The swim start in an Ironman event is like no other event start period. When the gun goes off there are over 2000 athletes encaged in mass chaos. Arms and legs are flinging in all directions. There is kicking, pulling, scratching and bumping going on all at once. I had experienced this once before so I decided to stay as far right on the outside as possible. Even with that strategy I was still in the mix of all of it.As the swim progressed and I found a rhythm. I couldn’t tell if I felt fatigued or where my energy levels were. I was too distracted by the cool refreshing lake water. It felt so good. All I wanted to do was enjoy every moment of it, because I knew the rest of the day was going to be anything, but cool. Approaching the swim exit I had no idea where I was in regards to my swim time. As I reached the swim out and started heading to T1, I took a glance at my watch and saw my swim split was 1 hr and 38 minutes. I was over 20 minutes slower than my goal time. I knew right then that I was going to make the call to turn the race into a training day.
I had two reasons for this decision. One, I knew that if my swim time was that off my body was not %100 percent recovered, so my 10/sub 10 hour goal time was out of the question. Two, and most importantly I didn’t want to risk injury or a relapse of being ill. The night before the race I had already explored this scenario, so I was at peace with my decision.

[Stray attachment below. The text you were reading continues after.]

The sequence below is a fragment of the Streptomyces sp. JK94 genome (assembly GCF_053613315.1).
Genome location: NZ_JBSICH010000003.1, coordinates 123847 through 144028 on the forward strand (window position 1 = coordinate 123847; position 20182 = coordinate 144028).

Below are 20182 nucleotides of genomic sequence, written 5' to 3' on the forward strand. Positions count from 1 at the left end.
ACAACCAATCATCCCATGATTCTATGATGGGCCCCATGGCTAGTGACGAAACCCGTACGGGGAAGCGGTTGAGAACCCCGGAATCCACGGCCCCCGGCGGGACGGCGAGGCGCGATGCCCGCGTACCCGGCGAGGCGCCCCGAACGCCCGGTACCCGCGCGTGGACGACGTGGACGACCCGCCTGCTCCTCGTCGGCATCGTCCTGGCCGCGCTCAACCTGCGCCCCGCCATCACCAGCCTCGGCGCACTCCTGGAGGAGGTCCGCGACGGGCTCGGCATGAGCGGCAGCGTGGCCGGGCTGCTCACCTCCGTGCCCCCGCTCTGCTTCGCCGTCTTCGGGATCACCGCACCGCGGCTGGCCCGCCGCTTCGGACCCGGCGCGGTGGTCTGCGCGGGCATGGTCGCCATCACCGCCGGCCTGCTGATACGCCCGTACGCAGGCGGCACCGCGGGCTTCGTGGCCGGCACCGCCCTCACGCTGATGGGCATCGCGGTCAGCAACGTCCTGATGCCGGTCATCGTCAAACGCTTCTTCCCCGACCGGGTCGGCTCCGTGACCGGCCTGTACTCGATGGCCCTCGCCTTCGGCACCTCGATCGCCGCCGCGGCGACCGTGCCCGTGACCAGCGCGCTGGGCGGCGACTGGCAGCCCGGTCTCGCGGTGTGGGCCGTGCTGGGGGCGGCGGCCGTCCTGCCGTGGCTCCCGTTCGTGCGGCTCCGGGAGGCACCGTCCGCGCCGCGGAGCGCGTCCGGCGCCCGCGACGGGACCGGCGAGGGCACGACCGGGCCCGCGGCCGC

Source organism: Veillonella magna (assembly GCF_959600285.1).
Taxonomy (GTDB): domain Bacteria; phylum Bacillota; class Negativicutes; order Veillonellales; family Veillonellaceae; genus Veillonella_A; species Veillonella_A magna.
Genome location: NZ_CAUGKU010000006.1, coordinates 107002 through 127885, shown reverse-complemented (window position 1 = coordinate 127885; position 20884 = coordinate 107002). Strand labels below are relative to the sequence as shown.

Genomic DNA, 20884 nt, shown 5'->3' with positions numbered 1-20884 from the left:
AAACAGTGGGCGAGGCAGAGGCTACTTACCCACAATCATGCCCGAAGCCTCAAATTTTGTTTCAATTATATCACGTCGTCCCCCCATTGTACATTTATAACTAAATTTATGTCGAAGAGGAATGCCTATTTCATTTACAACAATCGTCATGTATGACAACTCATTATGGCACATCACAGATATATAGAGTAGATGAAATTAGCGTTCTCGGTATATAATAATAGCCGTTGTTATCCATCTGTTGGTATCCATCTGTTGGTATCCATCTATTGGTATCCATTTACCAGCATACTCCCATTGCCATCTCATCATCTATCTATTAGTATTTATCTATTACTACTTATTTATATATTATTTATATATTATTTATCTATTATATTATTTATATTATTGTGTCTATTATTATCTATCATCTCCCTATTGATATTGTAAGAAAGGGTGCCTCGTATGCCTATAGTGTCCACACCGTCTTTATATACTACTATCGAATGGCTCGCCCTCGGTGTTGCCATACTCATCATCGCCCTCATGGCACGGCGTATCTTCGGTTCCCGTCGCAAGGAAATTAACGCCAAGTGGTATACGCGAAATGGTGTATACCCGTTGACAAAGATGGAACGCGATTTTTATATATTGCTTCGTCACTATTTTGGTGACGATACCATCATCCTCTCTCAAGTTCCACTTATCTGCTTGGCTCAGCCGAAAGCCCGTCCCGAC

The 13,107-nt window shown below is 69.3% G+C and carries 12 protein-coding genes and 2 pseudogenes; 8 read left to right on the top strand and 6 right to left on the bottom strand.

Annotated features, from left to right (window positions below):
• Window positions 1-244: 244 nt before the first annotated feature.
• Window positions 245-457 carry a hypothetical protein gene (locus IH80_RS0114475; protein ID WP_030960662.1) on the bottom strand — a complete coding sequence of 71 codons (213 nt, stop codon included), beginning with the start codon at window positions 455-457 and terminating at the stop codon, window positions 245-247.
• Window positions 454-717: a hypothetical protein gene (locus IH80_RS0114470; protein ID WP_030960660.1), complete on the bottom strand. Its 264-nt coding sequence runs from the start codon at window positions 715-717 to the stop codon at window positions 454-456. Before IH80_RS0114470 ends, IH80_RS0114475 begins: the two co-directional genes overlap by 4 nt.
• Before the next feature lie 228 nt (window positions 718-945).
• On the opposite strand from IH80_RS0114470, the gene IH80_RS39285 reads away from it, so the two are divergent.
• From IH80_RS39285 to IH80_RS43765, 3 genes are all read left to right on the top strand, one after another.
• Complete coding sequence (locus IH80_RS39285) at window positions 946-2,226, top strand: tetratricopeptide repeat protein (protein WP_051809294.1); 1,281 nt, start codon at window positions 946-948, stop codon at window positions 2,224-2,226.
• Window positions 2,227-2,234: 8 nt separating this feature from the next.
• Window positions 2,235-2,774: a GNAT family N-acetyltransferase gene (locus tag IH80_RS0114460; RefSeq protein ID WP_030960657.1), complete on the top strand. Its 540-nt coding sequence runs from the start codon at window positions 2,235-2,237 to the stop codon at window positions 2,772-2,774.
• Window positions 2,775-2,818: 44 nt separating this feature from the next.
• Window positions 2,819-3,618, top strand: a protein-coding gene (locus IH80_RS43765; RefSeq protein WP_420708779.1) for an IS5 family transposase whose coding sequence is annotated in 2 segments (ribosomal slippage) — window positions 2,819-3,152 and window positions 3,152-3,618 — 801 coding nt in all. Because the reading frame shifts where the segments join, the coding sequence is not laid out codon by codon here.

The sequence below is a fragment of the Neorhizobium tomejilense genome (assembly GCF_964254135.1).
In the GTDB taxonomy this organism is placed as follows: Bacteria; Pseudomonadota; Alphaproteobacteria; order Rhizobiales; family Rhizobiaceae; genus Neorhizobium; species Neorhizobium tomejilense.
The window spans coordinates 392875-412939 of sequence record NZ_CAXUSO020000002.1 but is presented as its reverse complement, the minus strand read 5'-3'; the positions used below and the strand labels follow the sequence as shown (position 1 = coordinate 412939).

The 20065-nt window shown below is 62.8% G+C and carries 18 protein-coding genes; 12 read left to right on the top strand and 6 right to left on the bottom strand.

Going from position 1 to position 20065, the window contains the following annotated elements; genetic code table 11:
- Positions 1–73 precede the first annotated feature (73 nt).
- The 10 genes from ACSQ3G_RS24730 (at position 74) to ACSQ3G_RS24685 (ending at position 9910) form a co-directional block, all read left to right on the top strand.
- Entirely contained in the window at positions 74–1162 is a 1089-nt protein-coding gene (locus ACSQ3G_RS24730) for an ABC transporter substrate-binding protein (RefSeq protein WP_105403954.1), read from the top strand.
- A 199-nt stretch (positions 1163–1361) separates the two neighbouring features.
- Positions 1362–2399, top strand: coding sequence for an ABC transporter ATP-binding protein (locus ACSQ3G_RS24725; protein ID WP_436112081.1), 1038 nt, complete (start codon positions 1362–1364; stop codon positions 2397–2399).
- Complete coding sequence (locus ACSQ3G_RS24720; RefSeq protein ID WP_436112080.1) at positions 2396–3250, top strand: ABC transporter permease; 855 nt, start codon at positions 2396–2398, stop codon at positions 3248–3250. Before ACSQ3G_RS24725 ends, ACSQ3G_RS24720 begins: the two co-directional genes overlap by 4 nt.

I spent nearly 12 minutes in T1. I took my time changing into my cycling gear, and decided to make a pit stop before heading out onto the bike course. My bike set up consisted of a white pair of Zoot calf compression sleeves, Zoot Icefil arm coolers, Specialized Trivent shoe (love the sockless feature) and Specialized Prevail helmet. Conditions were going to be way to hot for my taste to wear an aero helmet. The Prevail was a perfect fit for this event.I walked out into the T1 bike area, and some athletes were running by me rushing to get onto the bike course. This was a change of pace for me. There was no reason for me to rush through transition so I took my sweet time. I walked up to my bike, pulled it off the rack, thanked the volunteers, and headed off to the mount line.
I knew I wasn’t 100%, and I was interested to see how that was going to affect me on the bike. There was a tail wind on the way out so it was hard to gauge my effort. As I approached mile thirty my energy levels were down, and my legs did not feel strong. I was bummed as I kept a race thought in the back of my head, wishing for some type of race miracle. I guess at this point the “training day” realization set in. It took a few minutes to shake off the disappointment. I knew I had to get my head back on track if I was going to finish this race. I focused on keeping a nice even pedal stroke to allow me to enjoy the ride and take in some of the scenery.Approaching mile 50 the intensity of the sun begin to multiply. It all of a sudden turned into a hot miserable ride, and started to feel like survival mode. I wasn’t too concerned about my body reacting to the heat conditions. I felt my output effort wasn’t high enough to put me in danger of dehydrating. Never the less I still took every opportunity to pour cold water on my body and arms sleeves at every aid station.